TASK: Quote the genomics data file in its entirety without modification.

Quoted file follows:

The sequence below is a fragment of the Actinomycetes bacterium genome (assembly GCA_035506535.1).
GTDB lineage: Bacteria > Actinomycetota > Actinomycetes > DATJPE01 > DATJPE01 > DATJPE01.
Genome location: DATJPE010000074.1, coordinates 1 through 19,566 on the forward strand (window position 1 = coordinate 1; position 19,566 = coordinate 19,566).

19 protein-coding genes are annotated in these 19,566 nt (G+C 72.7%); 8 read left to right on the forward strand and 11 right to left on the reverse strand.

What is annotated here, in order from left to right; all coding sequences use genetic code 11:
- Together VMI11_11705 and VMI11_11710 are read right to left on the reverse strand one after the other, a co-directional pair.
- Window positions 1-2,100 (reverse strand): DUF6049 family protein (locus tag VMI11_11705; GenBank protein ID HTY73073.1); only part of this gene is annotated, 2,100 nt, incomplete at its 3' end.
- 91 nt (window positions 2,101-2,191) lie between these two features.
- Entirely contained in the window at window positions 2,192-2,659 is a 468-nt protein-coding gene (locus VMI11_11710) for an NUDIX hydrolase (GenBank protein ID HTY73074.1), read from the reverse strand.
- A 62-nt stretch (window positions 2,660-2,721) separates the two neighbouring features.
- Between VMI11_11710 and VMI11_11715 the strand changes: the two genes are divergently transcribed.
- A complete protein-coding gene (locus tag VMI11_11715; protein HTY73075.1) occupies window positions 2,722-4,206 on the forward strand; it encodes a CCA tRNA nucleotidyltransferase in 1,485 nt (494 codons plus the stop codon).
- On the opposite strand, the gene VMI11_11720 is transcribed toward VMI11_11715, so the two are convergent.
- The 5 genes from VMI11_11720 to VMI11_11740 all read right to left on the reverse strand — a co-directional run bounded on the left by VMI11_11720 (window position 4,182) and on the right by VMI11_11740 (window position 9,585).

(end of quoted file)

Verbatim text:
The sequence below is a fragment of the Actinomycetes bacterium genome (assembly GCA_035506535.1).
GTDB lineage: Bacteria > Actinomycetota > Actinomycetes > DATJPE01 > DATJPE01 > DATJPE01.
Genome location: DATJPE010000074.1, coordinates 1 through 19,566 on the forward strand (window position 1 = coordinate 1; position 19,566 = coordinate 19,566).

19 protein-coding genes are annotated in these 19,566 nt (G+C 72.7%); 8 read left to right on the forward strand and 11 right to left on the reverse strand.

What is annotated here, in order from left to right; all coding sequences use genetic code 11:
- Together VMI11_11705 and VMI11_11710 are read right to left on the reverse strand one after the other, a co-directional pair.
- Window positions 1-2,100 (reverse strand): DUF6049 family protein (locus tag VMI11_11705; GenBank protein ID HTY73073.1); only part of this gene is annotated, 2,100 nt, incomplete at its 3' end.
- 91 nt (window positions 2,101-2,191) lie between these two features.
- Entirely contained in the window at window positions 2,192-2,659 is a 468-nt protein-coding gene (locus VMI11_11710) for an NUDIX hydrolase (GenBank protein ID HTY73074.1), read from the reverse strand.
- A 62-nt stretch (window positions 2,660-2,721) separates the two neighbouring features.
- Between VMI11_11710 and VMI11_11715 the strand changes: the two genes are divergently transcribed.
- A complete protein-coding gene (locus tag VMI11_11715; protein HTY73075.1) occupies window positions 2,722-4,206 on the forward strand; it encodes a CCA tRNA nucleotidyltransferase in 1,485 nt (494 codons plus the stop codon).
- On the opposite strand, the gene VMI11_11720 is transcribed toward VMI11_11715, so the two are convergent.
- The 5 genes from VMI11_11720 to VMI11_11740 all read right to left on the reverse strand — a co-directional run bounded on the left by VMI11_11720 (window position 4,182) and on the right by VMI11_11740 (window position 9,585).